Prompting Fact Sheet
Prompting (PP) procedures include any help given to learners that assist them in using a specific skill. Verbal, gestural, or physical assistance is given to learners to assist them in acquiring or engaging in a targeted behavior or skill. Prompts are generally given by an adult or peer before
or as a learner attempts to use a skill. These procedures are often used in conjunction with other evidence-based practices including time delay and reinforcement or are part of protocols for the use of other evidence-based practices such as pivotal response training, discrete trial teaching, and video modeling. Thus, prompting procedures are considered foundational to the use of many other evidence-based practices.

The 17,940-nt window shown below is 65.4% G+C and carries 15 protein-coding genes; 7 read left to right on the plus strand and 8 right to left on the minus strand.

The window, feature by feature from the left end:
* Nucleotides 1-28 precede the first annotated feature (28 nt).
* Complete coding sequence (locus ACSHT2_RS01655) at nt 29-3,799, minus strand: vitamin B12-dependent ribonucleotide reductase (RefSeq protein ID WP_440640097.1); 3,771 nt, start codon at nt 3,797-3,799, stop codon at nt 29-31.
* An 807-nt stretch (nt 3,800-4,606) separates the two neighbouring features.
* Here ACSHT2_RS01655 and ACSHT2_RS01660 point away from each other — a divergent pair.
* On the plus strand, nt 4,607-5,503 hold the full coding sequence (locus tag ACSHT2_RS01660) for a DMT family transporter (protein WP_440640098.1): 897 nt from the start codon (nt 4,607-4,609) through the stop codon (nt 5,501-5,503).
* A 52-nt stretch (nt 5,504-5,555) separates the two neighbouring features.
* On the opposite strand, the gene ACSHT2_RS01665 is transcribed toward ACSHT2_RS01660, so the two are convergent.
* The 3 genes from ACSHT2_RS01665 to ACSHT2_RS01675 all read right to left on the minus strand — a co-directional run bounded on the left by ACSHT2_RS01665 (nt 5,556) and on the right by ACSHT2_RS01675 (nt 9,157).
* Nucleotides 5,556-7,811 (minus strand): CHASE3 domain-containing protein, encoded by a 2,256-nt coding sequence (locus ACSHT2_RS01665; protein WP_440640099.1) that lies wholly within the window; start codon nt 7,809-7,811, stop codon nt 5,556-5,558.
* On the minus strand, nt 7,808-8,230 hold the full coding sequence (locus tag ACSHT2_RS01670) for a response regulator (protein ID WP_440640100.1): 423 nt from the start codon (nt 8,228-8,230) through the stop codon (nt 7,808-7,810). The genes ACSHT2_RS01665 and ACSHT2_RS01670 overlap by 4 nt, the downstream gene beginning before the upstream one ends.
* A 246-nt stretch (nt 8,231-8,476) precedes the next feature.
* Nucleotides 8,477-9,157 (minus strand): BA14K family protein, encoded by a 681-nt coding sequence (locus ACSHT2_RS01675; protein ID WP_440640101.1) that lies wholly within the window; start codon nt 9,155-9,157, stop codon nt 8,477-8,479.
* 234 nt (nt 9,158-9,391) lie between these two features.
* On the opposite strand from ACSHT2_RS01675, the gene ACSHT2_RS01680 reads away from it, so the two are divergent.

PP meets evidence-based criteria with 1 group design and 32 single case design studies.
According to the evidence-based studies, this intervention has been effective for toddlers (0-2 years) to young adults (19-22 years) with ASD.
PP can be used effectively to address social, communication, behavior, joint attention, play, school-readiness, academic, motor, adaptive, and vocational skills.
Cox, A. W. (2013) Prompting (PP) fact sheet. Chapel Hill: The University of North Carolina, Frank Porter Graham Child Development Institute, The National Professional Development Center on Autism Spectrum Disorders.
Neitzel, J., & Wolery, M. (2009). Overview of prompting. Chapel Hill: The University of North Carolina, Frank Porter Graham Child Development Institute, The National Professional Development Center on Autism Spectrum Disorders.
Kyle Bringhurst, MSW
Address: 3048 East Baseline Road Suite 107
Mesa, AZ 85204